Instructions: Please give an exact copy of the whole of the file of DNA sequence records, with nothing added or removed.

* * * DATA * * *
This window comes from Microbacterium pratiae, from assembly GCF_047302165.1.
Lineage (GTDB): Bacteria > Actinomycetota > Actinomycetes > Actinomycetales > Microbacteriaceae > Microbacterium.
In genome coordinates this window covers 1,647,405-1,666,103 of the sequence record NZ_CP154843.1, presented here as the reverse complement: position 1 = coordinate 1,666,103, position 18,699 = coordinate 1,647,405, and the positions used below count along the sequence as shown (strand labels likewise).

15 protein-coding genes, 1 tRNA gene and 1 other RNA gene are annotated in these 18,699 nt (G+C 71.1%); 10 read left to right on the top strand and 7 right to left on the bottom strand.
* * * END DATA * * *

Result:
This window comes from Microbacterium pratiae, from assembly GCF_047302165.1.
Lineage (GTDB): Bacteria > Actinomycetota > Actinomycetes > Actinomycetales > Microbacteriaceae > Microbacterium.
In genome coordinates this window covers 1,647,405-1,666,103 of the sequence record NZ_CP154843.1, presented here as the reverse complement: position 1 = coordinate 1,666,103, position 18,699 = coordinate 1,647,405, and the positions used below count along the sequence as shown (strand labels likewise).

15 protein-coding genes, 1 tRNA gene and 1 other RNA gene are annotated in these 18,699 nt (G+C 71.1%); 10 read left to right on the top strand and 7 right to left on the bottom strand.